- The improved Modify Path > Add Nodes extension now allows segments to be divided into a given number of subsegments.
- The new Modify Path > Convert to Dashes extension takes the dash pattern of the stroke and explicitly cuts the curve to duplicate this pattern. This can be used to allow desktop cutting plotters, which don't understand dashed stroke style, to cut dashed paths. You can also achieve interesting effects with smoothly varying dash length if you edit the resulting path with Node Sculpting technique (Alt+drag with Node tool).
- The new Render > Add printing marks extension adds printing marks and color bars required by print bureaus. You can either manually define margins by which cut marks are created.
- The new Render > 3D Polyhedron extension draws 2D projections of 3D polyhedrons and other 3D shapes. You can choose one of a number of predefined shapes (cube, octahedron, truncated dodecahedron and others) or load a shape definition from an OBJ file. The shape can be rotated around any of the three axes by arbitrary amount; you can also define various style options such as color of the faces and stroke width, and enable shading with adjustable light source position.
- The new Render > Alphabet Soup extension is a vector rework of Matt Chrisholm's script. Alphabet Soup randomly mashes glyph elements together to make exotic-looking text.
- The new Render > Cartesian Grid extension plots Cartesian (square) grids that do not fill the page, but offer three levels of division, logarithmic scales (with clutter-reduction and arbitrary base) and customizable line width. All like elements (e.g. x-axis subminor divisions) are put into subgroups together. A proper border is also drawn, with an independent line width.
- The new Render > Polar Grid extension plots a polar coordinate grid, with options for arbitrary-base logarithmic subdivisions, clutter-reduction around the origin, circumferential labels and custom line widths.
- The new Render > Draw from Triangle extension takes a triangle drawn as a path (only the first three nodes of a path are counted) and allows to draw many triangle-related geometrical objects such as circumcircles, excentral triangles, etc. It also lets you specify custom trilinear coordinates and triangle centre functions, as well as compute basic triangle properties such as area and semiperimeter.
- The new Render > Guides Creator extension quickly creates horizontal and vertical guides for subdividing the canvas. You can choose the divisions from None, 1/2, 1/3 ... to 1/10.
- The new Render > Calendar extension draws a calendar for a given year with localizable month/weekday names, colors, and many other options.
- The new Render > Foldable Box extension creates foldouts for paper boxes.
- The new Text > Convert to Braille extension recodes English (or just Latin letters) text to Braille code. It is not intended to create a real Braille text for visually impaired people, just an accurate graphical representation of Braille text to be used in illustrations.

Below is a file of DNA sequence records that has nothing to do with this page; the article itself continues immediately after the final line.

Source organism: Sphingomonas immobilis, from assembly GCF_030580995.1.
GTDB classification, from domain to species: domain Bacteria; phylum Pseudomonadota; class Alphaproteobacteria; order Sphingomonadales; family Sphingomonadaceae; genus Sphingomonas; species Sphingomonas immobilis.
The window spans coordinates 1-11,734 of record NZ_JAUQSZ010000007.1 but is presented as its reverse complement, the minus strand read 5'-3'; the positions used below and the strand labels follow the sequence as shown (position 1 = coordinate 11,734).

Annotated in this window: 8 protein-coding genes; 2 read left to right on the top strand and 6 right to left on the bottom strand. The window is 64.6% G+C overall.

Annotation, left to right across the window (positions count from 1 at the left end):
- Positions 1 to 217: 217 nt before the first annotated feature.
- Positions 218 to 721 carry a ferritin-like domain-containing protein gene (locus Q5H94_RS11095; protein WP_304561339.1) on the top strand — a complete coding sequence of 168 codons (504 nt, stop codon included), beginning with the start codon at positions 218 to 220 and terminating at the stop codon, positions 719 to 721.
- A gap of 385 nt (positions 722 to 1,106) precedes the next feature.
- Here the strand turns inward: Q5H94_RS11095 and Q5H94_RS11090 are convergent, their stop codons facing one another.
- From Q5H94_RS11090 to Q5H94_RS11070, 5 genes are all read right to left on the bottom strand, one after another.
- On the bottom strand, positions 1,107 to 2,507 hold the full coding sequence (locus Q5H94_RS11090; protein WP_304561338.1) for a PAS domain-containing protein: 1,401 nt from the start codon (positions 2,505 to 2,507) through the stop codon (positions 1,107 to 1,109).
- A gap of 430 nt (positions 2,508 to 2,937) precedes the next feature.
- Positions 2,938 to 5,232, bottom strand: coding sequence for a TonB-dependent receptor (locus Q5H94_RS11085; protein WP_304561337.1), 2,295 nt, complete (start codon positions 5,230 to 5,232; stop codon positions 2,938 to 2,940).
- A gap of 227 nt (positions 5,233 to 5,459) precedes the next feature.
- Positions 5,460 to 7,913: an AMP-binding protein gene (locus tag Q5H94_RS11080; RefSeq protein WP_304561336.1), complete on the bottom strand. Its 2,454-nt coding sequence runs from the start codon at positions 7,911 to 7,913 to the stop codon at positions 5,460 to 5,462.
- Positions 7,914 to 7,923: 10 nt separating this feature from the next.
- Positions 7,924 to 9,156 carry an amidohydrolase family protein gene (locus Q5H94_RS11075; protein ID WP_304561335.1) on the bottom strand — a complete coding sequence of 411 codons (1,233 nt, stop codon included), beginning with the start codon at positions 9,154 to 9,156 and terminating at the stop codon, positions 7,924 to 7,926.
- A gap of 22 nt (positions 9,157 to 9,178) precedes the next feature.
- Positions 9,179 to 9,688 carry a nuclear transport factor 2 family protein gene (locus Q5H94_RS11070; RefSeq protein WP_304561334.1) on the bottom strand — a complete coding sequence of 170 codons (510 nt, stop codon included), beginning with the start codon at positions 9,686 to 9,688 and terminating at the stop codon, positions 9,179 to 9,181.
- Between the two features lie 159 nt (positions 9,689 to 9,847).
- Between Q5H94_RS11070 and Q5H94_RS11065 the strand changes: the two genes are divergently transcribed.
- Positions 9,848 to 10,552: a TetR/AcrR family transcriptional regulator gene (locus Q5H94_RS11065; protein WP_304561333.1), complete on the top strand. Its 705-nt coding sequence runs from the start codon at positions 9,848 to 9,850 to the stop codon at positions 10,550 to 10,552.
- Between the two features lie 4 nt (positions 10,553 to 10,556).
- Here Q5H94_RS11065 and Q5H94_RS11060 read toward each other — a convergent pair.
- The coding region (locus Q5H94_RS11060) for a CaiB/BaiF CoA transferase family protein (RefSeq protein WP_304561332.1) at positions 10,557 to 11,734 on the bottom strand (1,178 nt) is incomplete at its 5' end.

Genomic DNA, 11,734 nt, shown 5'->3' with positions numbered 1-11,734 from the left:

- The new Modify Path > Interpolate Attribute in a Group extension takes a group of objects and assigns to its members interpolated values of an attribute of your choice, such as width, height, opacity, etc.
Extension API changes
- While the "Live preview" checkbox is useful for most effects, for some it just does not make sense. Now, you can add the attribute
effectelement in the .inx file of the effect to suppress this checkbox for your effect.
- Parameters passed to extensions (via the <param> element) now can have a boolean attribute,
gui-hidden, to indicate that the parameter should not be represented in the GUI. If all parameters are marked as hidden, no GUI is presented for such extension.
- All .inx files are now properly formatted XML files with their own namespace of:
http://www.inkscape.org/namespace/inkscape/extensionand a Relax NG schema to define it. More information can be found on the Extensions page.
The Filter Editor (former Filter Effects) and Remove Filters commands are moved from the Object menu to the new Filters top-level menu, which also contains a collection of preset filters.
The Filter Editor is powerful, but can be quite cumbersome. You can now apply complex preset filters to selected objects with a single command by choosing it from the new Filters top-level menu. Submenus categorize the filters by function or appearance. To view a sampler of all preset filters, open filters.svg document from Inkscape's examples (
share/examples in the Inkscape tree).
Most filters apply immediately after selecting the command; some present a dialog where you can adjust some of the parameters before applying the filter (such filters have "..." at the end of the command in the menu).
By default, if the selected object already has some filter applied, the chosen filter will be merged with the existing filter for combined effect. However you can also overlay several filters to an object while keeping them separated: simply press Ctrl+G after applying any filter and then apply another one; the filters will then display separately in the Filters Editor.
You can easily add your own filters to these menus. Simply place any SVG file with the filters to the
filters subdirectory of your config directory (
~/.config/Inkscape/ on Linux) and the filters will be picked up from it when you start Inkscape. By default, they will be placed in the Personal submenu under Effects > Filters. If you want to control this, add the following attributes to the
inkscape:label is the command label inkscape:menu is the submenu to place the command into inkscape:menu-tooltip is the tooltip (displayed in the statusbar as you select the command)
No Filters rendering mode